Another short post today - and from another story found on the BBC - on the discovery of a gyroscope-like mechanism in moths to aid in the maintenance of in-flight balance.
As is well known, moths are most active at night, or at least during those periods of the day (or rather, night) which have the lowest levels of light. As such, when in flight, it would be near impossible for them to use visual landmarks as a reference for the purpose of stabilisation. So, how is this in-flight stabilisation achieved? According to Sane et al (Published in Science magazine, vol 315, p735), moths have what is in effect a gyroscopic system in their heads. The mechanism works roughly as follows: using an organ in their heads (Johnston's organ), the moths are able to detect their body position in relation to their antennae position, which apparently remains stationary during flight, thus providing what is in effect a fixed reference point. This was demonstrated by removing the antennae, resulting in the moths displaying very irregular flight patterns, bumping into walls and flying backwards. By merely 'glueing' the antennae back on, normal flight behaviour resumed. A somewhat cruel but very effective demonstration.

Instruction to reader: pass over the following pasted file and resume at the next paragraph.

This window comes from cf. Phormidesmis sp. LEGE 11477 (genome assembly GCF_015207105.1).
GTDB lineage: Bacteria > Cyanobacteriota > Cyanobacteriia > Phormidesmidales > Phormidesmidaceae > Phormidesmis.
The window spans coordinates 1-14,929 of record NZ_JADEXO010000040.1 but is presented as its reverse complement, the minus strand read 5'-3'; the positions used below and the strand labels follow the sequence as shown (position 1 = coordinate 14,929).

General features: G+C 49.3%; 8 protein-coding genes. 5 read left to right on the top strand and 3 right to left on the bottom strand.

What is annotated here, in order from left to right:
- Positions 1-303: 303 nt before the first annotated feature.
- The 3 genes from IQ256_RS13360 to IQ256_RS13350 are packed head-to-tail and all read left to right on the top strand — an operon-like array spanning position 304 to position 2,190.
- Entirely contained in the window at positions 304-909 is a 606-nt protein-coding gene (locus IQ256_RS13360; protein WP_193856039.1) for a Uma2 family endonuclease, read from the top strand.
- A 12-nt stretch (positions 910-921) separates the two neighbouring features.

Coming from my point of view, I think this is an elegant example of how the morphology of an agent has an effect on behaviour, even if the required sensory system is in place. Thus here, the sensor (Johnston's organ) does not contribute adequately to overall agent behaviour if the body shape (antennae) is wrong - thus demonstrating the importance of not only a well designed control system, but also the correct type of physical implementation which complements this control system. So essentially, embodiment a necessity, not an extra.